At the medical spa I work at now, all nurses wear Figs scrubs in black (side note, the FIGS jogger scrubs are the best scrub pants I have ever worn!). Patients automatically know who the clinicians are, and it gives the office a more professional, streamlined look.
Needless to say, scrub uniforms are great for many reasons. But unfortunately, they don’t leave a lot of room for individuality. You may even begin to feel you are lost in a sea of medical staff, and after a while, that might feel a little boring.
But there are other ways to project your own style that are both functional and fashionable. And it may also help you out if you are wondering what to wear under scrubs in winter when it’s cold on your commute into your 6 am shift.
What do nurses wear under scrubs?
There is a common term that nurses and other medical professionals use to explain what they wear underneath their scrub uniforms, and that is “underscrubs.”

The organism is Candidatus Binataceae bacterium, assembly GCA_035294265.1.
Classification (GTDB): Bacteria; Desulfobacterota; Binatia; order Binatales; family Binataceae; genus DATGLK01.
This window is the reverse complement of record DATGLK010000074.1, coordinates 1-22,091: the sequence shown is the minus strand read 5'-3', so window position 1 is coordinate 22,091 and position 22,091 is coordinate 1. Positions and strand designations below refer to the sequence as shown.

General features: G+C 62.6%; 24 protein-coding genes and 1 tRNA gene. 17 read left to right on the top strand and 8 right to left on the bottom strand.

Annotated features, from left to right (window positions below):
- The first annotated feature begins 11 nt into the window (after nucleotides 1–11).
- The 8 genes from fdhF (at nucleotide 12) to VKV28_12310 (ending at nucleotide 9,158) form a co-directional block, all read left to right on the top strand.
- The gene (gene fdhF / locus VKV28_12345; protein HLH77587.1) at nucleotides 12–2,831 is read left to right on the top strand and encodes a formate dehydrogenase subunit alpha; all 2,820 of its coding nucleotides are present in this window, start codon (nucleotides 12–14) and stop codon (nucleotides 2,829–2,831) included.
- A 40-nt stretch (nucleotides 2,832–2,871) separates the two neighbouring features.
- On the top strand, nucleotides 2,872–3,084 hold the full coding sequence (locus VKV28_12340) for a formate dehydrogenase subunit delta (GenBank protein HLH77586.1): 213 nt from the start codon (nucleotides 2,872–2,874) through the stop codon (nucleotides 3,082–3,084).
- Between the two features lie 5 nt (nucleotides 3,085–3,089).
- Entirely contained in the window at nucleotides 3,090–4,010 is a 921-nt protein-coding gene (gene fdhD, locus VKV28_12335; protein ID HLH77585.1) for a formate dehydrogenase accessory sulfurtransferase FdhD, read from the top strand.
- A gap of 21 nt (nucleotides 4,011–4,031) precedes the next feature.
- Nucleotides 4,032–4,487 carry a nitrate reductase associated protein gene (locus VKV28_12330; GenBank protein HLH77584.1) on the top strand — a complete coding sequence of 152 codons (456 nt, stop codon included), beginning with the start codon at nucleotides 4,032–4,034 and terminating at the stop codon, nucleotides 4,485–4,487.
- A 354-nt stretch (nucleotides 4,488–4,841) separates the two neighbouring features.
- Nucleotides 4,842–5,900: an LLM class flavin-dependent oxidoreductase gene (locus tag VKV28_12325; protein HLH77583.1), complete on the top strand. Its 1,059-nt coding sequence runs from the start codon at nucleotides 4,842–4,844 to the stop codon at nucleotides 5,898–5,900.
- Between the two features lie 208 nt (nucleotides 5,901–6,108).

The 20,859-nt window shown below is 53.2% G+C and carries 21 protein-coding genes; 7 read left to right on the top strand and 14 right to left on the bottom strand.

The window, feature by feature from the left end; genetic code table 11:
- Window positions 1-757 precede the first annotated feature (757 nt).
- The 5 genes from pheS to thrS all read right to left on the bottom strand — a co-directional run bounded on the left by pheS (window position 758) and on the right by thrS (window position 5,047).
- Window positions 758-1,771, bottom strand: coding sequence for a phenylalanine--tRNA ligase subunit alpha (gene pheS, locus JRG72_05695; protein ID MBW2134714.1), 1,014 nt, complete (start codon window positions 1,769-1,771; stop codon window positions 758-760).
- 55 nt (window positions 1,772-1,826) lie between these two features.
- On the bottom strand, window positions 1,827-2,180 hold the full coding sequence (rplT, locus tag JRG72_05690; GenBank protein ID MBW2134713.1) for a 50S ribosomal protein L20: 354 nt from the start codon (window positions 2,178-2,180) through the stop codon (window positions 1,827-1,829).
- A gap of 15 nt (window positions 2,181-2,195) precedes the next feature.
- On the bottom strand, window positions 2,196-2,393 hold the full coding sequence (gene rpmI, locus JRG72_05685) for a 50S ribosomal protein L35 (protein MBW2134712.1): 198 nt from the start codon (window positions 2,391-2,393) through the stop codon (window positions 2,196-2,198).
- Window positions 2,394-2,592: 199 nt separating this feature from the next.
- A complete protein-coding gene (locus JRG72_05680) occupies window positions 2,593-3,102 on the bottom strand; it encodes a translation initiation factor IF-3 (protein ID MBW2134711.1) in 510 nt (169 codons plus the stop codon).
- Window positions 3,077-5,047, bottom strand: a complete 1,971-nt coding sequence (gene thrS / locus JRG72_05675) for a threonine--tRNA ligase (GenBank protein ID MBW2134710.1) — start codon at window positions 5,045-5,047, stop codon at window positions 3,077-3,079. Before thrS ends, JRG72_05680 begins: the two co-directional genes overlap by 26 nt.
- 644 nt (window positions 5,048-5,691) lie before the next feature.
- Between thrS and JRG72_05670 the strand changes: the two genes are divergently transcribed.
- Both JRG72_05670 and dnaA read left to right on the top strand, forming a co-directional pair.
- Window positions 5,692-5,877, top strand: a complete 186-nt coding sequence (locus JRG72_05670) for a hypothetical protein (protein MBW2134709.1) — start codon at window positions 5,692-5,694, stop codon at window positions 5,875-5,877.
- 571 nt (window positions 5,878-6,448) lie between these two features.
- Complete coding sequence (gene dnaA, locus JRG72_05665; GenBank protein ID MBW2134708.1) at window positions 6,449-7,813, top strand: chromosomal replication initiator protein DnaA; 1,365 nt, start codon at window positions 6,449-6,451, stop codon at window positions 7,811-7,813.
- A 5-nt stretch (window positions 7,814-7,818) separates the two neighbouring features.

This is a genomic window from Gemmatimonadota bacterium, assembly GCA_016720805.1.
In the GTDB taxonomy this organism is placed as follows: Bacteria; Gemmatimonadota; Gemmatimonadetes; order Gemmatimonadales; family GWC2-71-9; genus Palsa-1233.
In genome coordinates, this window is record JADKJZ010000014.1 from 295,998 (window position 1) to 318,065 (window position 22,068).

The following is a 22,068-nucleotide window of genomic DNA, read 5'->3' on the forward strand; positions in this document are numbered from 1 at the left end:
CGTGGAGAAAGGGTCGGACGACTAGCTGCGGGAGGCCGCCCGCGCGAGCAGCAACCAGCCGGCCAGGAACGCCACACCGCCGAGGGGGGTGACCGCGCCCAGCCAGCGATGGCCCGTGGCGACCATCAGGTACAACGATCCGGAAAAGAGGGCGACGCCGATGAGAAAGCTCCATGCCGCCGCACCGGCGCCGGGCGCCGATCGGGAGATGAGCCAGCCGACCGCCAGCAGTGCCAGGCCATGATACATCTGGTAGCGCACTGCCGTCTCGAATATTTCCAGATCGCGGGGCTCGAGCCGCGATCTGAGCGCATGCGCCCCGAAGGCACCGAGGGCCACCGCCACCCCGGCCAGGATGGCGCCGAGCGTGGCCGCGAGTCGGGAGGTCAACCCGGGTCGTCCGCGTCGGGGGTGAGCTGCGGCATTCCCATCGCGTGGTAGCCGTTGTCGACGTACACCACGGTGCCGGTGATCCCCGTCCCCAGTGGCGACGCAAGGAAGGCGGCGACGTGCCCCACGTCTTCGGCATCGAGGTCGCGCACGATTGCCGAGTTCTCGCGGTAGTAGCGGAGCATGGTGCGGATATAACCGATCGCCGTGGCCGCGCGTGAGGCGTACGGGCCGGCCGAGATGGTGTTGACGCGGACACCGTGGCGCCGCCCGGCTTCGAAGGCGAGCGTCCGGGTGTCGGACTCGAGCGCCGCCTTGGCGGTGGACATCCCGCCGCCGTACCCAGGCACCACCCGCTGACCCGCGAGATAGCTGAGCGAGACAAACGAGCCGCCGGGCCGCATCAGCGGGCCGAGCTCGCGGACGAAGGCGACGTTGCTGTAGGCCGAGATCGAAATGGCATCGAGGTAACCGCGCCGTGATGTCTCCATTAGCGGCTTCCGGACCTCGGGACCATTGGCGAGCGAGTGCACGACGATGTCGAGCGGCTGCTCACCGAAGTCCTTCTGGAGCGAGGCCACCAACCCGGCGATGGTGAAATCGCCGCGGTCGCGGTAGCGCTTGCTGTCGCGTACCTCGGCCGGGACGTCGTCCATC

Underscrubs are exactly what they sound like they would be – clothing designed to be worn under medical scrubs. They are often as comfortable as the scrubs themselves, durable to last hundreds of washes (depending on the brand), can add a flair of color, and will keep you warm in the coldest of operating rooms and medical units.
(Many underscrubs can be worn alone as workout gear. So, if you work out, you will definitely get your money’s worth on many of these items!)
What do you wear under scrub tops?
One of the best ways to make sure that you have enough under scrub tops to make it through the week without having to do laundry after you get home from a long shift is to buy them in packs of 3 or 5. That way, you know you will have one to keep you warm when you are at work. They come in 3/4 sleeves and long sleeves.
#1. Adar Long Sleeve Underscrub for Women (3 Pack)
What to wear under scrubs pants?
There are many options for you to stay warm under your scrub pants. A pair of breathable yoga pants, thermal underwear, or form-fitting spandex shorties are always a safe bet. You want to make sure that your scrubs are loose enough for the material to fit underneath your scrub pants. If necessary, you may want to size up a little on your scrub pants if what you want to wear underneath is not form-fitting.
What to wear under white scrubs?